In the gas refineries of Iran-s South Pars Gas Complex, Sulfrex demercaptanization process is used to remove volatile and corrosive mercaptans from liquefied petroleum gases by caustic solution. This process consists of two steps. Removing low molecular weight mercaptans and regeneration exhaust caustic. Some parameters such as LPG feed temperature, caustic concentration and feed-s mercaptan in extraction step and sodium mercaptide content in caustic, catalyst concentration, caustic temperature, air injection rate in regeneration step are effective factors. In this paper was focused on temperature factor that play key role in mercaptans extraction and caustic regeneration. The experimental results demonstrated by optimization of temperature, sodium mercaptide content in caustic because of good oxidation minimized and sulfur impurities in product reduced.

Keywords: Caustic regeneration, demercaptanization, LPG sweetening, mercaptan extraction, temperature.

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462 A New Empirical Expression of the Breakdown Voltage for Combined Variations of Temperature and Pressure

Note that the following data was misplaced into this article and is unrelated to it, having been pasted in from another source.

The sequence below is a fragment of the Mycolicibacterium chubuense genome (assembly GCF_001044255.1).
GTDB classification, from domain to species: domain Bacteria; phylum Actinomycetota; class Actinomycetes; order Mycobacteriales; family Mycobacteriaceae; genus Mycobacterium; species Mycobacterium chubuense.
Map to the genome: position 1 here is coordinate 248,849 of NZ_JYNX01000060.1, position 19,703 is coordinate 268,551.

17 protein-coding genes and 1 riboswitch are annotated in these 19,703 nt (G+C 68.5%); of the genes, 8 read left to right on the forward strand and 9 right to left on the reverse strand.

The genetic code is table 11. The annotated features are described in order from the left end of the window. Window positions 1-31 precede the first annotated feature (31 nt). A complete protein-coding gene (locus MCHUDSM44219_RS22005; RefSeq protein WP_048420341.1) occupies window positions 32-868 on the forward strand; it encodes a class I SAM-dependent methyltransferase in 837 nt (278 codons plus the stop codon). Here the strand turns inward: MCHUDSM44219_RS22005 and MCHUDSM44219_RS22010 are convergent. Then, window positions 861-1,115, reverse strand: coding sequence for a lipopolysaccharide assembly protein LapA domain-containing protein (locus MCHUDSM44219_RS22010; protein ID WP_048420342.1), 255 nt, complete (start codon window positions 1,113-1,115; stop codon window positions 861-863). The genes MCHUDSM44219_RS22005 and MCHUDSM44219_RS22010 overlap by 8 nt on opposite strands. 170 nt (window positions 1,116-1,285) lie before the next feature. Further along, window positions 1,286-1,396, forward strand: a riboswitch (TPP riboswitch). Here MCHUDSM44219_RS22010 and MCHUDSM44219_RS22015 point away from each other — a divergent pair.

Authors: Elyse Sili, Jean Pascal Cambronne

Abstract:

In aircraft applications, according to the nature of electrical equipment its location may be in unpressurized area or very close to the engine; thus, the environmental conditions may change from atmospheric pressure to less than 100 mbar, and the temperature may be higher than the ambient one as in most real working conditions of electrical equipment. Then, the classical Paschen curve has to be replotted since these parameters may affect the discharge ignition voltage. In this paper, we firstly investigate the domain of validity of two corrective expressions on the Paschen-s law found in the literature, in case of changing the air environment and known as Peek and Dunbar corrections. Results show that these corrections are no longer valid for combined variation of temperature and pressure. After that, a new empirical expression for breakdown voltage is proposed and is validated in the case of combined variations of temperature and pressure.

Keywords: Gas breakdown, gas density, Paschen curve, temperature effects